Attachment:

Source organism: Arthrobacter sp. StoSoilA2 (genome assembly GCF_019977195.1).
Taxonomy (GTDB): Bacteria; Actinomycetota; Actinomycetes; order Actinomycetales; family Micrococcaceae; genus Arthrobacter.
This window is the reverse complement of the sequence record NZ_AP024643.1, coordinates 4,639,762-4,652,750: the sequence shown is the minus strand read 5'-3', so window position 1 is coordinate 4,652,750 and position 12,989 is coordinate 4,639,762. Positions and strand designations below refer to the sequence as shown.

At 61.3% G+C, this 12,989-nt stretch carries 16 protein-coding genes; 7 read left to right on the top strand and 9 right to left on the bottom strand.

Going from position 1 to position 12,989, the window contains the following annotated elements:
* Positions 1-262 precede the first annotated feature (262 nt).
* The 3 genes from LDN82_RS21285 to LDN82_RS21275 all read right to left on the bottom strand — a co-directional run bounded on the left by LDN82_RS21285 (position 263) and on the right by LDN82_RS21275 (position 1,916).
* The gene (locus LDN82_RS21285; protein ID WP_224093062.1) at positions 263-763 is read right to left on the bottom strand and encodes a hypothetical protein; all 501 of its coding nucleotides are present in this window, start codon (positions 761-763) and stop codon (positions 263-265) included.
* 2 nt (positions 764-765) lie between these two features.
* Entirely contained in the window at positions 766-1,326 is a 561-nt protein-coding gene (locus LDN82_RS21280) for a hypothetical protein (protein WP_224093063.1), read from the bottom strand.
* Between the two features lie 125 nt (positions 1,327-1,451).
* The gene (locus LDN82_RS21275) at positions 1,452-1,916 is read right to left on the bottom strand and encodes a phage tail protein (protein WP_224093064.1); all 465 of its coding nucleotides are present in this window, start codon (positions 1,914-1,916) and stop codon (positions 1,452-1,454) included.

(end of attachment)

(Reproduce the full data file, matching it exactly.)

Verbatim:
Source organism: Arthrobacter sp. StoSoilA2 (genome assembly GCF_019977195.1).
Taxonomy (GTDB): Bacteria; Actinomycetota; Actinomycetes; order Actinomycetales; family Micrococcaceae; genus Arthrobacter.
This window is the reverse complement of the sequence record NZ_AP024643.1, coordinates 4,639,762-4,652,750: the sequence shown is the minus strand read 5'-3', so window position 1 is coordinate 4,652,750 and position 12,989 is coordinate 4,639,762. Positions and strand designations below refer to the sequence as shown.

At 61.3% G+C, this 12,989-nt stretch carries 16 protein-coding genes; 7 read left to right on the top strand and 9 right to left on the bottom strand.

Going from position 1 to position 12,989, the window contains the following annotated elements:
* Positions 1-262 precede the first annotated feature (262 nt).
* The 3 genes from LDN82_RS21285 to LDN82_RS21275 all read right to left on the bottom strand — a co-directional run bounded on the left by LDN82_RS21285 (position 263) and on the right by LDN82_RS21275 (position 1,916).
* The gene (locus LDN82_RS21285; protein ID WP_224093062.1) at positions 263-763 is read right to left on the bottom strand and encodes a hypothetical protein; all 501 of its coding nucleotides are present in this window, start codon (positions 761-763) and stop codon (positions 263-265) included.
* 2 nt (positions 764-765) lie between these two features.
* Entirely contained in the window at positions 766-1,326 is a 561-nt protein-coding gene (locus LDN82_RS21280) for a hypothetical protein (protein WP_224093063.1), read from the bottom strand.
* Between the two features lie 125 nt (positions 1,327-1,451).
* The gene (locus LDN82_RS21275) at positions 1,452-1,916 is read right to left on the bottom strand and encodes a phage tail protein (protein WP_224093064.1); all 465 of its coding nucleotides are present in this window, start codon (positions 1,914-1,916) and stop codon (positions 1,452-1,454) included.